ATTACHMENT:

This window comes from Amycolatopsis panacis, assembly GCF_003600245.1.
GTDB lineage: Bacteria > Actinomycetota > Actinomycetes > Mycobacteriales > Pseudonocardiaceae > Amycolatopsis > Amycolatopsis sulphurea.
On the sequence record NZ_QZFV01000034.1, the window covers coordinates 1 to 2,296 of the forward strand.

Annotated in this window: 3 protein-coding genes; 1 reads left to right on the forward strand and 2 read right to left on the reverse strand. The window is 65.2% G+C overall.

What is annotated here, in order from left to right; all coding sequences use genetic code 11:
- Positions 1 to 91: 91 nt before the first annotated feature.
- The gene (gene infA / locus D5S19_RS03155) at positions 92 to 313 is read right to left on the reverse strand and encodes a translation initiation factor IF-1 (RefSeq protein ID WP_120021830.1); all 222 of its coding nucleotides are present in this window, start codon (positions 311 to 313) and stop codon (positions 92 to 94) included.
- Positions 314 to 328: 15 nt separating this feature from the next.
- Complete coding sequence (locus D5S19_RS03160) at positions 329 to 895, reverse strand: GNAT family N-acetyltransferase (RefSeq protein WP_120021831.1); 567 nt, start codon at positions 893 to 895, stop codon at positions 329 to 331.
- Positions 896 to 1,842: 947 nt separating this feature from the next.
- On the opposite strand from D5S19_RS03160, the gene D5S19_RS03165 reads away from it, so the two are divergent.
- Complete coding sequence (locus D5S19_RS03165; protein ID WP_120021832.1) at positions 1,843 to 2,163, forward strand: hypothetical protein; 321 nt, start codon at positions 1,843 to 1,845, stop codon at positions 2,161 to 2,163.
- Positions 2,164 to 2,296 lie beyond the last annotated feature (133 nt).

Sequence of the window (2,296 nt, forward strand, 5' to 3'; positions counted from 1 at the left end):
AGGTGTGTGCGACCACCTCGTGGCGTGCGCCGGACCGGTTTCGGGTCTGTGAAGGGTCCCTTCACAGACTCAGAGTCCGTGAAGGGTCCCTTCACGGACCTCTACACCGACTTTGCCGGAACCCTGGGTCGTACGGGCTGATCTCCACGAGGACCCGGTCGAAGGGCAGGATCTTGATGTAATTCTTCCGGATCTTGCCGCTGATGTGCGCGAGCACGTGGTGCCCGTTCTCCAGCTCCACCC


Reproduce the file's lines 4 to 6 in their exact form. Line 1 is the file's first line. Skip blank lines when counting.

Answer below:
Annotated in this window: 3 protein-coding genes; 1 reads left to right on the forward strand and 2 read right to left on the reverse strand. The window is 65.2% G+C overall.

What is annotated here, in order from left to right; all coding sequences use genetic code 11:
- Positions 1 to 91: 91 nt before the first annotated feature.